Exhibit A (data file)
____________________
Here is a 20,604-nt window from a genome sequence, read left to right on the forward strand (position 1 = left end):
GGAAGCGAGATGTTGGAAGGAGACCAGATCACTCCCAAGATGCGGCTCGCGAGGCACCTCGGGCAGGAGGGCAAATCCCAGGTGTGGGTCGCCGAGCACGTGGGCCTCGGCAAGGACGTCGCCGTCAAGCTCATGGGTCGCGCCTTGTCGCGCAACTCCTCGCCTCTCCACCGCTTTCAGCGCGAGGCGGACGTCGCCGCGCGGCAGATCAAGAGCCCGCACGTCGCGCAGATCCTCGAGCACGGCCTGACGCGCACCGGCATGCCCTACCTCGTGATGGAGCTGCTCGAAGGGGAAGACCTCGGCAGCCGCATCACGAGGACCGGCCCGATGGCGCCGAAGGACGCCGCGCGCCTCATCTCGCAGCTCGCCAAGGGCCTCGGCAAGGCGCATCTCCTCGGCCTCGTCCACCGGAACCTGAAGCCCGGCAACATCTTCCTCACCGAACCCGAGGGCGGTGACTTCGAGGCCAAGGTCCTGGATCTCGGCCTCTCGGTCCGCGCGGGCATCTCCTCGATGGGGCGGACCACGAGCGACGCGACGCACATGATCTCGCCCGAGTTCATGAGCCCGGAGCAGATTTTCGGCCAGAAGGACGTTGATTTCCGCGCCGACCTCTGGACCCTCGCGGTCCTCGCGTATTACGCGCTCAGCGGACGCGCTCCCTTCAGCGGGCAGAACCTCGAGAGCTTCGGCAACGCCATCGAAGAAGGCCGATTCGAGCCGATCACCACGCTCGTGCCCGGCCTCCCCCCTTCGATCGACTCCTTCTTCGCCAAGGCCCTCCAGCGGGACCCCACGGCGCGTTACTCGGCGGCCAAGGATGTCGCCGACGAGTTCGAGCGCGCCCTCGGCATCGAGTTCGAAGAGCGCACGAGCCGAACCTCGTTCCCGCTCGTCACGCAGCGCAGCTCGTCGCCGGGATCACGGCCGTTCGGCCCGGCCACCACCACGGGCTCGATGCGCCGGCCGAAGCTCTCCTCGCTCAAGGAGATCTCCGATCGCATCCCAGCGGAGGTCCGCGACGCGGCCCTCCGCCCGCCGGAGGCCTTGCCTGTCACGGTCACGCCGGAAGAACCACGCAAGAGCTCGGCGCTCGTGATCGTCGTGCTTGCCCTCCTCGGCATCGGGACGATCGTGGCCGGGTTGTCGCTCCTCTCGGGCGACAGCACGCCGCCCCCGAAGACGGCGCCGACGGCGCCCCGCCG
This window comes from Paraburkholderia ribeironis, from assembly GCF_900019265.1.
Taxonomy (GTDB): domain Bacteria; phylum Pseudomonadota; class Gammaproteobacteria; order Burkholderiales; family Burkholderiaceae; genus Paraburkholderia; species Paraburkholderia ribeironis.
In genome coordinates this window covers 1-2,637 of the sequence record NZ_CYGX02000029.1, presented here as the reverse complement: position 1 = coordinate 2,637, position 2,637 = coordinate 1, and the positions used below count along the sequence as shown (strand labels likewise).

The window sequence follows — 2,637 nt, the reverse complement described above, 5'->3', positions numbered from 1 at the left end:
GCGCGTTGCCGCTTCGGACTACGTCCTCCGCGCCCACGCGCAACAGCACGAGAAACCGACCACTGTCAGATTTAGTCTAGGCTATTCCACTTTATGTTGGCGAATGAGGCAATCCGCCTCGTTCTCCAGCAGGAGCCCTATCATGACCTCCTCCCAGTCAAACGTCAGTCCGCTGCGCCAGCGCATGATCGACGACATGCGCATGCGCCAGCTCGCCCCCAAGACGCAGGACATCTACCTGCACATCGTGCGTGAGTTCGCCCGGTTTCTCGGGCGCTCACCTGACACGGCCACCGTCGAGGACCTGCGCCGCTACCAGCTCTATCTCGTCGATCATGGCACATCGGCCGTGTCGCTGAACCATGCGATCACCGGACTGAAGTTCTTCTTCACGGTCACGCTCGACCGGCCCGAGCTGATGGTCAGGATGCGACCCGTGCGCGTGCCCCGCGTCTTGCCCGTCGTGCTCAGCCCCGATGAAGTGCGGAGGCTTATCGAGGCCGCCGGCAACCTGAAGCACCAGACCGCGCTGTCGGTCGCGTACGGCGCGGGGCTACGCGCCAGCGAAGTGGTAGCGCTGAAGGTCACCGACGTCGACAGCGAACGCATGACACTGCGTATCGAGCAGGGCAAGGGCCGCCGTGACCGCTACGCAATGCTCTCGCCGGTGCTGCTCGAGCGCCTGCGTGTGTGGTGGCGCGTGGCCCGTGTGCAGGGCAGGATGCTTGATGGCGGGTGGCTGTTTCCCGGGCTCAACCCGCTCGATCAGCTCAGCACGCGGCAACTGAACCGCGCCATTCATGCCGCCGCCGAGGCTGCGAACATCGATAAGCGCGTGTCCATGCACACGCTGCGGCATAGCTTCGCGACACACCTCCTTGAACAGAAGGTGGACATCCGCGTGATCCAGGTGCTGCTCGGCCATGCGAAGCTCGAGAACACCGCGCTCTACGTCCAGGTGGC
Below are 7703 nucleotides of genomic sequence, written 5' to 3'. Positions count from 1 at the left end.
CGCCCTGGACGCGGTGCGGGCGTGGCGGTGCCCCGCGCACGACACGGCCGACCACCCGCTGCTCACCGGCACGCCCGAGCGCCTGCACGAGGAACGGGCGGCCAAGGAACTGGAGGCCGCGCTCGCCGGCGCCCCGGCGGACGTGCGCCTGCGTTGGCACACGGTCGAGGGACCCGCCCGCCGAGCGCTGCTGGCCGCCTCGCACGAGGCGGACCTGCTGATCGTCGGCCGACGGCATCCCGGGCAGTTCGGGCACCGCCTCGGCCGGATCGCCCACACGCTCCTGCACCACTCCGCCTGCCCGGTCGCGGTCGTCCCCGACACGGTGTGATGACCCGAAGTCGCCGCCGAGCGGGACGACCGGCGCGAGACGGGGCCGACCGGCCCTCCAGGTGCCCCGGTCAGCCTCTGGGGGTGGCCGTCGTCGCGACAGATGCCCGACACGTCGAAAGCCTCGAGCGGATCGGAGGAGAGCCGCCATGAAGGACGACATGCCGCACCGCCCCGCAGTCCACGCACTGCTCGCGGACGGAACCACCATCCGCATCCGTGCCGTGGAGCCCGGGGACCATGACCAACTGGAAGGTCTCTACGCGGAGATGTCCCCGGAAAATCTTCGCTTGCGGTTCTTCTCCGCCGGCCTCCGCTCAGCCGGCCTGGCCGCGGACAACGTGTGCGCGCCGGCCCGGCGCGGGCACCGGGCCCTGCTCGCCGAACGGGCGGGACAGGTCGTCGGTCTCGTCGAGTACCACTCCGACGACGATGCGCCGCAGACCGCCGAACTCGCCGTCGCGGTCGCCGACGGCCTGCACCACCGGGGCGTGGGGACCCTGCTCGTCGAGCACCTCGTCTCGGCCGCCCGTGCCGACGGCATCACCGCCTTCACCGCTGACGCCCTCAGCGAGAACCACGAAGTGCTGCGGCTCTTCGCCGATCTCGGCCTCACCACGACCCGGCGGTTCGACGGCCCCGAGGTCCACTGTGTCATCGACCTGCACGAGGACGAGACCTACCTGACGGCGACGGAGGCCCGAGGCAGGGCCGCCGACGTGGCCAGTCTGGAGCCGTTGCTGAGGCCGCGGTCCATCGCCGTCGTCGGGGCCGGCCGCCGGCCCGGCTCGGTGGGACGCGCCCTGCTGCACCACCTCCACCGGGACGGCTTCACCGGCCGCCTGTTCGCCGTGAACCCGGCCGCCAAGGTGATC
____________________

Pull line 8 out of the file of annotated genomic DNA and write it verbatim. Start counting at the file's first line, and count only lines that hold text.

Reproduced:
Below are 7703 nucleotides of genomic sequence, written 5' to 3'. Positions count from 1 at the left end.